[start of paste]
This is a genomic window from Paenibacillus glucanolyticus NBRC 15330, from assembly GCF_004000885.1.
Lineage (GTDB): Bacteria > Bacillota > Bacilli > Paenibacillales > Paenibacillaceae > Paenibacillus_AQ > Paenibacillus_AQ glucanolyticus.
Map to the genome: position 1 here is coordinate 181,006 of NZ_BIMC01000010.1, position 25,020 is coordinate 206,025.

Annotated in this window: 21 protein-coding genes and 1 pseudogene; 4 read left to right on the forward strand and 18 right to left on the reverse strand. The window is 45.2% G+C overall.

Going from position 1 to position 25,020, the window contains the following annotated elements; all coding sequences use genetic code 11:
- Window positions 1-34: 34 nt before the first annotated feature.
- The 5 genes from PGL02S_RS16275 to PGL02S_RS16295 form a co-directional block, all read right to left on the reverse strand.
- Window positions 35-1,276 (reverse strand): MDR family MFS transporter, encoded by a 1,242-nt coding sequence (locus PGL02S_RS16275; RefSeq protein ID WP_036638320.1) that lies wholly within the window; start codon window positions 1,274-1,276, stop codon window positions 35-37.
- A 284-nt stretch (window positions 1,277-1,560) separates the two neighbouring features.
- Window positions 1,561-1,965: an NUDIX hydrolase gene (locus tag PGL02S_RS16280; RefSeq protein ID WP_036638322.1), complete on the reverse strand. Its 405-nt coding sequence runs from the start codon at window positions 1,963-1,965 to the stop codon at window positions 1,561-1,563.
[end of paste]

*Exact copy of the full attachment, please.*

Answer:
This is a genomic window from Paenibacillus glucanolyticus NBRC 15330, from assembly GCF_004000885.1.
Lineage (GTDB): Bacteria > Bacillota > Bacilli > Paenibacillales > Paenibacillaceae > Paenibacillus_AQ > Paenibacillus_AQ glucanolyticus.
Map to the genome: position 1 here is coordinate 181,006 of NZ_BIMC01000010.1, position 25,020 is coordinate 206,025.

Annotated in this window: 21 protein-coding genes and 1 pseudogene; 4 read left to right on the forward strand and 18 right to left on the reverse strand. The window is 45.2% G+C overall.

Going from position 1 to position 25,020, the window contains the following annotated elements; all coding sequences use genetic code 11:
- Window positions 1-34: 34 nt before the first annotated feature.
- The 5 genes from PGL02S_RS16275 to PGL02S_RS16295 form a co-directional block, all read right to left on the reverse strand.
- Window positions 35-1,276 (reverse strand): MDR family MFS transporter, encoded by a 1,242-nt coding sequence (locus PGL02S_RS16275; RefSeq protein ID WP_036638320.1) that lies wholly within the window; start codon window positions 1,274-1,276, stop codon window positions 35-37.
- A 284-nt stretch (window positions 1,277-1,560) separates the two neighbouring features.
- Window positions 1,561-1,965: an NUDIX hydrolase gene (locus tag PGL02S_RS16280; RefSeq protein ID WP_036638322.1), complete on the reverse strand. Its 405-nt coding sequence runs from the start codon at window positions 1,963-1,965 to the stop codon at window positions 1,561-1,563.